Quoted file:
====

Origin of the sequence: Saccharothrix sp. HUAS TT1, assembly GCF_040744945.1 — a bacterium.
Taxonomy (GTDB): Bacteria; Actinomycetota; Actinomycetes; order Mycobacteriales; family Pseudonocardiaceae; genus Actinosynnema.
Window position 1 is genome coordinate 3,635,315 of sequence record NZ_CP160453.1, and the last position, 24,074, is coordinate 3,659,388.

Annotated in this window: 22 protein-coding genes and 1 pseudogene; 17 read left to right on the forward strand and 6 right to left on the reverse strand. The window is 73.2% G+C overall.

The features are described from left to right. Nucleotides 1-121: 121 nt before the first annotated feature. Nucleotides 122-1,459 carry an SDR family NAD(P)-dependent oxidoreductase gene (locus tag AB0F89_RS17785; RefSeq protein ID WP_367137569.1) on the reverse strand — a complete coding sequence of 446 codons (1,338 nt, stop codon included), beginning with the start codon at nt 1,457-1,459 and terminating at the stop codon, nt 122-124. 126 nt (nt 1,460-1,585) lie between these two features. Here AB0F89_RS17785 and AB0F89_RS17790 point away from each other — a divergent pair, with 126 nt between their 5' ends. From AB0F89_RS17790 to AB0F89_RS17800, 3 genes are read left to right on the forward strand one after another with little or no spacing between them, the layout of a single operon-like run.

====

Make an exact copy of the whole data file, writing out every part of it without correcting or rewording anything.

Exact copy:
Origin of the sequence: Saccharothrix sp. HUAS TT1, assembly GCF_040744945.1 — a bacterium.
Taxonomy (GTDB): Bacteria; Actinomycetota; Actinomycetes; order Mycobacteriales; family Pseudonocardiaceae; genus Actinosynnema.
Window position 1 is genome coordinate 3,635,315 of sequence record NZ_CP160453.1, and the last position, 24,074, is coordinate 3,659,388.

Annotated in this window: 22 protein-coding genes and 1 pseudogene; 17 read left to right on the forward strand and 6 right to left on the reverse strand. The window is 73.2% G+C overall.

The features are described from left to right. Nucleotides 1-121: 121 nt before the first annotated feature. Nucleotides 122-1,459 carry an SDR family NAD(P)-dependent oxidoreductase gene (locus tag AB0F89_RS17785; RefSeq protein ID WP_367137569.1) on the reverse strand — a complete coding sequence of 446 codons (1,338 nt, stop codon included), beginning with the start codon at nt 1,457-1,459 and terminating at the stop codon, nt 122-124. 126 nt (nt 1,460-1,585) lie between these two features. Here AB0F89_RS17785 and AB0F89_RS17790 point away from each other — a divergent pair, with 126 nt between their 5' ends. From AB0F89_RS17790 to AB0F89_RS17800, 3 genes are read left to right on the forward strand one after another with little or no spacing between them, the layout of a single operon-like run.